Since 2005 the trend is up for the Japanese women. In 2005 they had only one World Champion, by Midori Shintani, not even by Tani. In 2007, Tsukada and Tani won two titles, and last year in Rotterdam the Japanese team collected three gold medals. Everybody in Japan counts on at least four women’s world titles.
The women in the U48kg category are sensationally strong. They always have, but what else can you expect if the phenomenon Ryoko Tani took the previous seven, with one exception in 2005 when she was absent. In 2005 Yanet Bermoit (CUB) won, aged 18.
Before Tani however Japan never won the U48kg world title. But now Japan has the unbeatable Tomoko Fukumi and Haruna Asami, who both lead the ranking. Emi Yamagishi who is not selected is the world’s number three. The first non Japanese to follow is Frederique Jossinet (FRA) who was in the world final twice and already won four medals. Many good judoka will not be able to stand the Japanese tandem, but Alina Dumitru (ROU) is one of the few to challenge the amazing two. The Olympic champion didn’t have to show her ultimate form so far. The competition for her is too easy. But she did lose twice to Asami this year. Can Dumitru upset the Japanese? It would be sensational.
Misato Nakamura, another miracle and current world champion is the undisputed favourite in the category U52kg. Nakamura defeated another challenger Natalia Kuzyutina (RUS) at home in Moscow last year. Although she is dominant in Europe, she must be really good to beat Nakamura.
Nakamura defeated Yuka Nishida twice last year and leads the head2head. Spanish Ana Carrascosa performs variable. Laura Gomez (ESP) is an outsider just like Kosovarian world junior champion Majlinda Kelmendi (IJF invitation), Ilse Heylen (BEL), Romy Tarangul (GER) and Yanet Bermoit (CUB). Nakamura, Nishida and Kuzyutina form the benchmark.
Kaori Matsumoto is the third obvious gold medal for the Japanese fans. We should doubt if she can stand the pressure, although this years the cards look fantastic for Matsumoto. Last year she finished 5th in this super close category. Anyone can become world champion. Some have more experience, some are more talented. Caprioriu (ROU) is extremely strong and with her power judo she may be able to upset Matsumoto, she beat her before in Hamburg and this year Caprioriu is steaming.
The other candidates for a medal are mainly European: Monteiro, Karakas and Filzmoser have showed to stand their ‘man’ but all need a very good day to beat the best. Reigning World Champion Ribout will not defend her World title due to an infection.
The highest ranked women seemed to be the most experienced judoka U63kg. Yoshie Ueno (27y), Gevrise Emane (28y), Claudia Malzahn (27y) and Elisabeth Willeboordse (31y). Ueno and Emane both tasted the sweet of a world title and Emane is a very dangerous candidate. She switched to 63kg and can challenge Ueno. But Ueno is fortunately human. She lost to Dutch Annicka Van Emden (23y) in Paris. All five have a good chance, but they all have a nemesis that they don’t want to fight. It’s an attractive category for the neutral fan.
Although Masae Ueno ruled the U70kg category in 2001 and 2003, this category can have various winners. At least there’s not one major favourite. Although Anett Meszaros leads the world ranking, she finished second last year to great surprise Yuri Alvear (COL). Meszaros defeated Lucie Decosse last year, but the French is looking for the gold and took revenge in Paris this year. Since 2005 the French have at least one world champion: 2005 Decosse, 2007 Emane, 2009 Ribout.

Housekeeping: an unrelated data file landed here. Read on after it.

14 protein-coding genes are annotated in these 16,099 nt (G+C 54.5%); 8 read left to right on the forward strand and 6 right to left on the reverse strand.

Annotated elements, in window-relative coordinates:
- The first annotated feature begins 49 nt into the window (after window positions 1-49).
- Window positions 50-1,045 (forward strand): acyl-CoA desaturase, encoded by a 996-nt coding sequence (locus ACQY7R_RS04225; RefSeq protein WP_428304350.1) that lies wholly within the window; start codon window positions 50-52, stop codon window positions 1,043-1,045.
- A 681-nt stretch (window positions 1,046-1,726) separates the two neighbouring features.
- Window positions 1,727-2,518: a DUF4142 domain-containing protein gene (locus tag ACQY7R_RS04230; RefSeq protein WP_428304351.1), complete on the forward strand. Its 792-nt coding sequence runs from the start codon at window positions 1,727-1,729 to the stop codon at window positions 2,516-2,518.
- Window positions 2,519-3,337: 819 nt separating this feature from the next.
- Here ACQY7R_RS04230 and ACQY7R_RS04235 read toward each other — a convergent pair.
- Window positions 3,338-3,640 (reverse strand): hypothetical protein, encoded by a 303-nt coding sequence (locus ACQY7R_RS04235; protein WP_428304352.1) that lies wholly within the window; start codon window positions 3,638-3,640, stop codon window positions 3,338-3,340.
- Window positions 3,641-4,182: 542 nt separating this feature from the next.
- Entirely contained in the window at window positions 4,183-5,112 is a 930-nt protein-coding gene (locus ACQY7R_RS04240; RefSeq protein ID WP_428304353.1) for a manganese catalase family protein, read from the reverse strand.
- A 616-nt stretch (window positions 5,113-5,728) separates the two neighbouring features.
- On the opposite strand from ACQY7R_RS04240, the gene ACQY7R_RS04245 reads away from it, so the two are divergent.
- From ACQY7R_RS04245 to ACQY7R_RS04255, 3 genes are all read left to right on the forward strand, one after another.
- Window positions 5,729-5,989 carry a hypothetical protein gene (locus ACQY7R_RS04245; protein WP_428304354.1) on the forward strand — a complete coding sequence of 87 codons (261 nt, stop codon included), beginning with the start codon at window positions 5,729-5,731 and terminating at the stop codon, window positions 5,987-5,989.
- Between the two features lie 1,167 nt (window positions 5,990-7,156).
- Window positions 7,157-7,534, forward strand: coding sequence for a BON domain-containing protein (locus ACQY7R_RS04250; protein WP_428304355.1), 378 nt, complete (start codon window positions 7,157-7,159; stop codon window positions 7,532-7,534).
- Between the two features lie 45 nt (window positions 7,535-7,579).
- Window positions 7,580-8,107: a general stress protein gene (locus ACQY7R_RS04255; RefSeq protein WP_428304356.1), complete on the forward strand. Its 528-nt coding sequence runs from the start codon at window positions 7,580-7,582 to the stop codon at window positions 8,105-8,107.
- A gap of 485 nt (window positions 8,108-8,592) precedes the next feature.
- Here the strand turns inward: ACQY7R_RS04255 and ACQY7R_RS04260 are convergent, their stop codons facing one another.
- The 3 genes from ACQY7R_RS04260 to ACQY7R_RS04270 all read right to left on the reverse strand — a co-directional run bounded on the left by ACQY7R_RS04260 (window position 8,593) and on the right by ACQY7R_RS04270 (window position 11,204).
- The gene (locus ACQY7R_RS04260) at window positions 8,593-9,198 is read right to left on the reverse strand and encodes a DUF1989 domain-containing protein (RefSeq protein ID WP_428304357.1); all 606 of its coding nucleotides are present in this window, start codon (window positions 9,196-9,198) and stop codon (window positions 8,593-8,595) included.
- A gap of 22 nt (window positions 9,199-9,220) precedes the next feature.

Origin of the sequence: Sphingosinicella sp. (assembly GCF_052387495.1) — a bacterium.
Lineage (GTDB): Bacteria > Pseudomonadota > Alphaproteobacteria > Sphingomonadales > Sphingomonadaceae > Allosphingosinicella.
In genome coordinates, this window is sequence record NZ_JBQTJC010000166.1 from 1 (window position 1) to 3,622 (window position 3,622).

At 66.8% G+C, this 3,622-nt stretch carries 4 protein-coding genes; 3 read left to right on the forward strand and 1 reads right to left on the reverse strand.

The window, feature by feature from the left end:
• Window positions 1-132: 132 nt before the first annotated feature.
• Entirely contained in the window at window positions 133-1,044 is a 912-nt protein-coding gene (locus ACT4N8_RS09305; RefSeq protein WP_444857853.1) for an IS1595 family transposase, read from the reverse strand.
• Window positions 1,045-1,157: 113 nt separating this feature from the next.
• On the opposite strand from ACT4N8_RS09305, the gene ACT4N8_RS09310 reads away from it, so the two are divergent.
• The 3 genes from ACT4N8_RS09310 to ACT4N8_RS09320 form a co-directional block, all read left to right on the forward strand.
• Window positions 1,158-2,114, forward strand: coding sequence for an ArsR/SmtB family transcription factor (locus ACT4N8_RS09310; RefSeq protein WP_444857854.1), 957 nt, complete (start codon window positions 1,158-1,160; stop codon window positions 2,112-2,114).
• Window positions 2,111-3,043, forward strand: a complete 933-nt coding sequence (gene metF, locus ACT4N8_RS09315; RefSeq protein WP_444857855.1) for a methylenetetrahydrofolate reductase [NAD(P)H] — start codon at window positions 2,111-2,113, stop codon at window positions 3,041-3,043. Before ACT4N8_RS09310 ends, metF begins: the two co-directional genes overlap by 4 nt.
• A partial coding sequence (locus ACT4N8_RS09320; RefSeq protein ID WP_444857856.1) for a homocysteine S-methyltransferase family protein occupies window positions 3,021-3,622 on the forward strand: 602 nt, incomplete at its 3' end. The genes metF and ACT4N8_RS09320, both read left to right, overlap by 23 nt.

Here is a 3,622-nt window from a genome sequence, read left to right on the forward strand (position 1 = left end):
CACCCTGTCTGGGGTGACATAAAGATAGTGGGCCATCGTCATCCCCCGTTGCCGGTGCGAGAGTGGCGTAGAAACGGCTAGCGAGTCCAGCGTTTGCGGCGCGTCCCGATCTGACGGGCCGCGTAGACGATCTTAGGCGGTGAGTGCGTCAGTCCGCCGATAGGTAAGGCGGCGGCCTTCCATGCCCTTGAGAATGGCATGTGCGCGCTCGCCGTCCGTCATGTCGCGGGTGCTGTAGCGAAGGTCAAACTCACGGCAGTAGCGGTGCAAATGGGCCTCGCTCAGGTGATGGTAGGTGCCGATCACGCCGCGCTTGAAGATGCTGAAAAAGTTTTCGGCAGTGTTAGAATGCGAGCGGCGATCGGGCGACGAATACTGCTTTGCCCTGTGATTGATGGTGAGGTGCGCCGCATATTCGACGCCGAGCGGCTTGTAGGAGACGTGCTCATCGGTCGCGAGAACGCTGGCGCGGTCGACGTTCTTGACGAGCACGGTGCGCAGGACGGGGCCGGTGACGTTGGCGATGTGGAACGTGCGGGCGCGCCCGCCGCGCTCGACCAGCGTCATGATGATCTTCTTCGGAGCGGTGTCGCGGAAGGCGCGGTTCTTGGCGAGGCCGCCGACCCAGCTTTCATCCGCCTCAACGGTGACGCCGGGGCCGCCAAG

Yoriko Kunihara is strong in Asia, but will need to have all support of the Japanese crowd to measure with fighting machines like former world champion Edith Bosch and Rasa Sraka.
Another chance for France to win a gold medal is the U78kg category. With Céline Lebrun leading the IJF World Ranking the French are hoping for gold, but statistically they are not so sure. The oldest female World Champion was Driulis Gonzalez (CUB), almost 34 years. Lebrun should improve this record. One hope for France is that the second oldest was French, Christine Cicot (33y) in 1973. Audrey Tcheumeo is the other sensation from France. Very focused, very uncomplicated, strong but maybe still unsteady.
Japans Akari Ogata (19y) can be one of the youngest ever, but Lebrun defeated her in Suwon this year. Ogata is ranked 4th in the IJF ranking. Heide Wollert (GER) ranked 2, can challenge the best but can also lose. She lost seven times this year. One of the losses was against Olympic Champion Xiuli Yang who disappointed in Suwon (5th) but did win the Grand Slam of Moscow where she defeated Tomomi Okamura, another challenger from Japan. American Kayla Harrison wins everything in Pan America, but is it enough for this level?
The leader of the World Ranking is from Slovenia, Lucija Polavder won the European title this year. She is strong, athletic but can she stand the Japanese. She already lost to Megumi Tachimoto this year, and Maki Tsukada, the world’s number three is aiming for gold. She won the Grand Slam in Moscow and won the World and Olympic title before. What a chance to do it at home soil. Qin Qian (CHN), Idalis Ortiz (CUB) are the outsiders for a medal.